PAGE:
“Nothing is more salubrious […] than such drink,
especially when the grapes were well chosen and prepared.”
A few weeks ago we happened to come across a little book entitled “Handbook of the Perfect Coffee Lover” that appeared in Naples. Contained in it are stories, tales and recipes from an 1836 original.
A quick read that made us think about how our coffee habits have changed… yet sometimes we think that, coffee as we know it today, has always existed as it is.
This small handbook lists a number of concepts to help the lover of the black drink extract the perfect cup. Let’s be clear, very useful suggestions for nineteenth-century readers.
But are we really sure that these councils are now obsolete and outdated?
We at Ernani are not at all. In fact, as we continued reading, we increasingly found ourselves in those ways.
To be clearer, we have decided to quote the most significant passages here.
“Nothing demands more attention than the roasting of coffee. […] If coffee is not roasted enough it loses its quality, and if on the contrary it was too much, it becomes sour, bland, and of an unpleasant burnt taste.”
Nothing could be more true! Roasting, or the roasting of coffee, is a very delicate process that requires of many cares.
The roaster can choose from 3 main shades of roast: light, medium and dark. In the former case the coffee will be strongly acidic and aromatic, but with almost no body and creaminess in the cup; on the contrary, if it is dark, the creaminess will be maximum, but so will the bitterness. In this case, the coffee aromas, both positive and negative, would be hidden by the strong bitter and burnt taste.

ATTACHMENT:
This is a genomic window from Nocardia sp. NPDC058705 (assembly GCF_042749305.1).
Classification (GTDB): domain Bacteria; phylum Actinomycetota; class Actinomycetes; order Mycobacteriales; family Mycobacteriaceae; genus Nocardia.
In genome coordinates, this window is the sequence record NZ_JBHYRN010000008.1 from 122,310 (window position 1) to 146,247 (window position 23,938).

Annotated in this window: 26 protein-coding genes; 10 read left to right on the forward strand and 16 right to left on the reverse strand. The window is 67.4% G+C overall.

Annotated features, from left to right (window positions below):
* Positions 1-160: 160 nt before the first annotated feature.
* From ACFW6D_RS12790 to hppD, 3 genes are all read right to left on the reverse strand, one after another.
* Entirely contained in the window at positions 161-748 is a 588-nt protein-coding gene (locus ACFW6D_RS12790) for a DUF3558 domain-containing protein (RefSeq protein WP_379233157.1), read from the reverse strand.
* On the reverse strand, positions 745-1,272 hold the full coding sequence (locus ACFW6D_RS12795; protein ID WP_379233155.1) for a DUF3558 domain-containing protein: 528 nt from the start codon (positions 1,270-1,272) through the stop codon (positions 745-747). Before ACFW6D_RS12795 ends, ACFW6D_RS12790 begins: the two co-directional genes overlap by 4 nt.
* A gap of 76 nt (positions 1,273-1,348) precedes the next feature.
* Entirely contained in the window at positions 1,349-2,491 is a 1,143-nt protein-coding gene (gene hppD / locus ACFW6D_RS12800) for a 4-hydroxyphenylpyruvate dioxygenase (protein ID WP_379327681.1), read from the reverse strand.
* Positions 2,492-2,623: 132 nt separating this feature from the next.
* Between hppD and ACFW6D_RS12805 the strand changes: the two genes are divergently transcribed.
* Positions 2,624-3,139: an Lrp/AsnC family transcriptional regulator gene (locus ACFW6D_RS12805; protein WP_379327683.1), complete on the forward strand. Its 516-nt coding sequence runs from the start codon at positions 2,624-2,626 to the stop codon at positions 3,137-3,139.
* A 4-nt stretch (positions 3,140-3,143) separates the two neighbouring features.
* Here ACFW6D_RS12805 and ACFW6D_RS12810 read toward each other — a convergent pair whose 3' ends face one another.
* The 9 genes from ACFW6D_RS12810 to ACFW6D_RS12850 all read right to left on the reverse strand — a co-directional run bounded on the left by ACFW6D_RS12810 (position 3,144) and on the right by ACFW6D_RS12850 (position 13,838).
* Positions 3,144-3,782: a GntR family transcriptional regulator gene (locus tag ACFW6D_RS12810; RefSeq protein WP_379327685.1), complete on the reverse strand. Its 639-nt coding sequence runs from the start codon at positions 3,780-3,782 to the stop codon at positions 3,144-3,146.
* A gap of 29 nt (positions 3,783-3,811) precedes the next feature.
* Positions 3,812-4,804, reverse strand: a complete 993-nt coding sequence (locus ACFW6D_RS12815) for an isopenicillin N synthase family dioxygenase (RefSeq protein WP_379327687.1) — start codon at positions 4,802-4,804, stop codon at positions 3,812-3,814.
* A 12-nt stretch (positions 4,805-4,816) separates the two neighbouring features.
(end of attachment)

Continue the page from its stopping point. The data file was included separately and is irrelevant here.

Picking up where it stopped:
The medium roast, on the other hand, is the one that manages to combine the positive parts of the previous two: in fact, in the cup we will have both body and cream and intense aromas, enhanced by the roasting process.
Why, if medium roasting seems the winning choice, is it not adopted by all producers?
Because it is also a more expensive choice, as it can only be performed if the raw material is of high quality and therefore without defects. Many people therefore decide to opt for a lower quality raw material, with a significantly lower cost, but one that has flaws. It will then conceal them with the dark roastiness and bitterness that follows.
“It is not necessary to put sugar in it, while it holds no bitterness, and for the opposite feels of a moderate and tasty sweetness.”
We strongly believe in this step. Of course starting to drink coffee without sugar is difficult, because it means giving up a well-established habit. Moreover, too often it happens that we drink bad and excessively bitter coffees, which necessarily require the sugar packet.
Medium roast coffees, as we mentioned, are less bitter and more fragrant. This makes them suitable for our purpose: to eliminate sugar.
As many as two improvements can be achieved in this case. In fact, your health will definitely benefit, but you will also discover incredible aromas in every cup of this drink that you never even thought existed.
“Each one demands a different degree of color to be toasted exactly to its point.”
This is now called single-origin roasting, performed by roasters who make quality their mantra.
To understand this better, an example we always propose is: would you ever throw penne, spaghetti and farfalle together at the same time in boiling water and drain them at the same time? Assolutamente no! You would otherwise get a pasta dish that is partly raw, in other places overcooked.
The exact same principle applies to coffee, as each variety of coffee has its own specific size and characteristics, hence its own specific “cooking” times. For this reason, roasting must be done separately for each individual origin.
Some roasters, especially those with larger sales volumes, however, decide to create their blends while the coffees are still raw and roast everything. In this way, larger volumes can be toasted in a shorter time frame, but quality can be sacrificed.
So we asked ourselves: is what we propose, namely medium roasting, really a novelty?
This is hard to admit, but no, it is not new. As we have seen, it is the same technique used since the nineteenth century.
The “novelty,” if you can call it that, lies in repurposing it, in reinterpreting our tradition and treasuring it, in order to offer a coffee where the aromas take center stage and the quality can be felt from the first taste.